I have her leashed to me or to a long check leash since she still need to learn that there is no point in chasing flying birds, she will run all the way trying to follow a bird that fly’s by specially falcons when they are kiting the area and she tends to draw out thorns like a magnet, specially one I hate don’t know how its called but its a round seed fool of thorns that acts like Velcro. Took me more than an hour to remove all the thons from her, the bright side is that the thorn never actually gets it the skin but it does tangle in the hair.  But I would let Freyja run free after every hunting morning.

The second morning while we were lunching in the field she dash into a corn field, after a few minutes suddenly a entire covey of quail flush out and 2 seconds after that Freyja came out of the field with that smiley doggy face she makes. We were all shocked since no one was expecting that. It was amazing!!!

This weekend we are going to be flying to Mexicali Pheasant hunting I´ll send you pictures after we come back.

 Best Wishes, Charbel

Freyja ready to go.

Freyja ready to go.

Charbel and Freyja taking a break from dove hunting for a selfie.

Charbel and Freyja taking a break from dove hunting for a selfie.

Four labs and a griff cooling off.

Four labs and a griff cooling off.

Freyja coming back in.

Freyja coming back in.

Wow, thank you owners!  You force me to come back and blog even when I don’t think that I want to.  Then when I’m done, I see how much fun you have with your pups and it makes everything worth it.

The week of Thanksgiving is upon us, isn’t it?  So that means that we go hunting, right?  I hope so.  I’ve been stuck at home the last couple of weekend with deer season.  Charles didn’t see one big enough to shoot out in the Sandhills last weekend and went out yesterday for a doe along the Platte River and didn’t see anything.

We really should be thankful to God every day.  As my grandfather says, “You’ve got a roof over your head and food on the table”.  We take important things for granted, like clean water.  1 billion people on Earth don’t have access to clean water, and we’re lucky enough to be able to fuss over hunting dogs.

I am thankful for you, my readers, for hearing what I have to say and enjoying what my kind puppy owners are nice enough to share with me.

Full on pheasant season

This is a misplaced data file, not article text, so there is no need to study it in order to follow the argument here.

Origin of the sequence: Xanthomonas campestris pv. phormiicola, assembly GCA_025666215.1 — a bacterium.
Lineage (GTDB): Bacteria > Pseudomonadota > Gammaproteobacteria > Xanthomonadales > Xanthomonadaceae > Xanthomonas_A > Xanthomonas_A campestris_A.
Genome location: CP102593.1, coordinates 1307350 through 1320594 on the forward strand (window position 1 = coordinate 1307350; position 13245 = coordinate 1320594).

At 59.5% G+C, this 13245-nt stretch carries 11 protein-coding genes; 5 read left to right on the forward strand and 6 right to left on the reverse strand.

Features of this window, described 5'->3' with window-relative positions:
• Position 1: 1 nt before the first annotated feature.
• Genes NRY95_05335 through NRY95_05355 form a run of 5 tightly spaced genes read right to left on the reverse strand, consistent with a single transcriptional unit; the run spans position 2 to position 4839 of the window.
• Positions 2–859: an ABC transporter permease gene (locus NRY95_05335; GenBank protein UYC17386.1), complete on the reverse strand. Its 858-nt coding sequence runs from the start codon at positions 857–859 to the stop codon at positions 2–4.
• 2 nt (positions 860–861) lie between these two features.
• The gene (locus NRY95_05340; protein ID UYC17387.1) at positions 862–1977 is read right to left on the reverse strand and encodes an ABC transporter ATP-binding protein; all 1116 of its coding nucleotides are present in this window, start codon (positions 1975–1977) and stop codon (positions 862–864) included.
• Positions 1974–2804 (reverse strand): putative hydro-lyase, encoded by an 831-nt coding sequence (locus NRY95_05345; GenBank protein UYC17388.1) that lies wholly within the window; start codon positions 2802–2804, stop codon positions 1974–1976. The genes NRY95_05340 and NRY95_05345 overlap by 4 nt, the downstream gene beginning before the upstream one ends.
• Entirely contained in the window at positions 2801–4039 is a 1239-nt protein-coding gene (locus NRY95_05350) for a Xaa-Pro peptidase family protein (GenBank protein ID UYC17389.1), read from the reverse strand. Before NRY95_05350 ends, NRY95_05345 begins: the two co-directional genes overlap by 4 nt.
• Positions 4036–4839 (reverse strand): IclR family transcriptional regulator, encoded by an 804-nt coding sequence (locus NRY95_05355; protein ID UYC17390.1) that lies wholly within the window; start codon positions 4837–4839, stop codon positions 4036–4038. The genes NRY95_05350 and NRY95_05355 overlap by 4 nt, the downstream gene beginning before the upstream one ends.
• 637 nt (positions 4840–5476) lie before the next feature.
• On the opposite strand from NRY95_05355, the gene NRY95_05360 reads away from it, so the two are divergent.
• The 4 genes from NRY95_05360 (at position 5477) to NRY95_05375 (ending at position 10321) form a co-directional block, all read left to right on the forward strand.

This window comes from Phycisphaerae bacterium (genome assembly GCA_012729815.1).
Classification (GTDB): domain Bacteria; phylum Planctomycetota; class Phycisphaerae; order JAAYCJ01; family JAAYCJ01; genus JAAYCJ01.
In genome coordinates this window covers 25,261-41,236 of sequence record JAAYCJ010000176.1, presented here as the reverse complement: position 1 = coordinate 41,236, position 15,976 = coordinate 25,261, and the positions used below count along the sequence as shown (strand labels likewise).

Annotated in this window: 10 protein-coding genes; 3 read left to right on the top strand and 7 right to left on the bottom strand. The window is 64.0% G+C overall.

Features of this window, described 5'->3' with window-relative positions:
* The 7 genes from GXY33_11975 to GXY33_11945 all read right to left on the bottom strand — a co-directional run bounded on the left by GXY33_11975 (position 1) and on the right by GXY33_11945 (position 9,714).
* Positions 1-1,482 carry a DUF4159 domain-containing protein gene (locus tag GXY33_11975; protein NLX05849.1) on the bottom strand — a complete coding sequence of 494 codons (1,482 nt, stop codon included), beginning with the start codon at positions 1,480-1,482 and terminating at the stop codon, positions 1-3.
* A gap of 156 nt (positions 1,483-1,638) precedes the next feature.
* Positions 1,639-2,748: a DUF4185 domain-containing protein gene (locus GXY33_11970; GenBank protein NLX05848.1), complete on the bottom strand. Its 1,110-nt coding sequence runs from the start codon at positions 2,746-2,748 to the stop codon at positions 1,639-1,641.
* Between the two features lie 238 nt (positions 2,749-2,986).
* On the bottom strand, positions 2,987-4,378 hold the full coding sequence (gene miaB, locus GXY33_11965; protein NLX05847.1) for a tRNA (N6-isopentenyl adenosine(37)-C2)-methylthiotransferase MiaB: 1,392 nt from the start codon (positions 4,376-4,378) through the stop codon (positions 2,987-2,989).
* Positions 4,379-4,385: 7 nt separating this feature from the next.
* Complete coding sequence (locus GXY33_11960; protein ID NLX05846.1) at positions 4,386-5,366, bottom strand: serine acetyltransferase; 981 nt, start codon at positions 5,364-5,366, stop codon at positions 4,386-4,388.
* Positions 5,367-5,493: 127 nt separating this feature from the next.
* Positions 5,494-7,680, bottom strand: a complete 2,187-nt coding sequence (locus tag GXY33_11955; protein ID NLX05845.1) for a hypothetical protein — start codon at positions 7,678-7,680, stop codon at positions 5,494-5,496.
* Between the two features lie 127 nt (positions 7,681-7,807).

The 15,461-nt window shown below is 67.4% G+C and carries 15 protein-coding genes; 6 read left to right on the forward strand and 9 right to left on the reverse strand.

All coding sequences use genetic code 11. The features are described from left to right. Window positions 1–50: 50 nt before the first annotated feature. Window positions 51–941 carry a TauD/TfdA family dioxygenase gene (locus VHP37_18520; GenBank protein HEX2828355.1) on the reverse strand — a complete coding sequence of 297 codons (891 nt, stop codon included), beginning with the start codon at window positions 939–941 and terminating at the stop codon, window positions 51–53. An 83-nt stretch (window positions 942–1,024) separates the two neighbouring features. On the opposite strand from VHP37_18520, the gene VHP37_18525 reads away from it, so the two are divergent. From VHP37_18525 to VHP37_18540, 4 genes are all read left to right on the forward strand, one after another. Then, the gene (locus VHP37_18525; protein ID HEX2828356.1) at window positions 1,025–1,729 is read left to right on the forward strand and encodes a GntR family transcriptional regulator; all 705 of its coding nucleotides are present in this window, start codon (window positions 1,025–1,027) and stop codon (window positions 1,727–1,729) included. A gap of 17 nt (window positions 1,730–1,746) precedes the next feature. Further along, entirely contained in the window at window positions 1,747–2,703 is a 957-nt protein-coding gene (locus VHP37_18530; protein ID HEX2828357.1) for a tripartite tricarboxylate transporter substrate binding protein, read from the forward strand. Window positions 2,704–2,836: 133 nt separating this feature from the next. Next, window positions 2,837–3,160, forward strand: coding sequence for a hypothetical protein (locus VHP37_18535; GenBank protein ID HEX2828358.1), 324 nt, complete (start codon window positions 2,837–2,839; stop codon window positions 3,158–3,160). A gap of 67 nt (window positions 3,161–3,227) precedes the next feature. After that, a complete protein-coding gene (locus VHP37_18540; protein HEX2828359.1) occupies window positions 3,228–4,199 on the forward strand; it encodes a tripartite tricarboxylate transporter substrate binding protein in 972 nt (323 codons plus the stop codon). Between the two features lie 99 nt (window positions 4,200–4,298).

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I will be 40 on Sunday.  Not sure how to feel about that.  Hopefully I get at least 40 more years and I get to hunt for most of them.  We plan on going out to dinner Saturday night and probably chase some birds either Saturday or Sunday.  The other day we’ll spend with the kids and my mom.  I’ve told everyone no gifts since I’m spoiled enough as it is.

Brian over at Ultimate Upland wrote a post this week about slowing down as a hunter as we age http://www.ultimateuplandnews.com/upland-with-friends/.  Charles and I have been discussing the same thing this year.  I can remember being in our 20s and how we would hunt all day, then party for most of the night back home in Valentine for several consecutive days.  Over the years, the beers have become fewer and evening hours have grown shorter progressively.  I’ve actually given up drinking altogether as of two months ago (I’m making it official here on the blog since I’m going to stick with it this time).  I hope that is enough oversharing for everyone this week.

AWPGA

Mr T meme

Mr. T says so http://awpga.com/index.php.  Since you get to read my blog free from advertising, with the exception of the junk WordPress puts at the bottom, I am going to start plugging AWPGA membership.  Especially those of you who own griffs and do NAVHDA testing.  Now that I’m working on the Griffonnier and Charles and I are starting to help with the field committee, I see that probably less than 10% of those prizing are AWPGA members.  We are going to change that.  Plus, we are looking to get more AWPGA sponsored field events across the country.  I am very excited to be helping out the elders who have been doing this for a long time and using my blog as a way to help get the word out.

AWPGA Database: I have not yet added my litters to the database, but will have done so by the next time I post to the blog.  That will allow any of my puppy owners to add health and title information.  Griff owners can add information at http://awpgadb.com.  This is not only for AWPGA members, but any griff owners.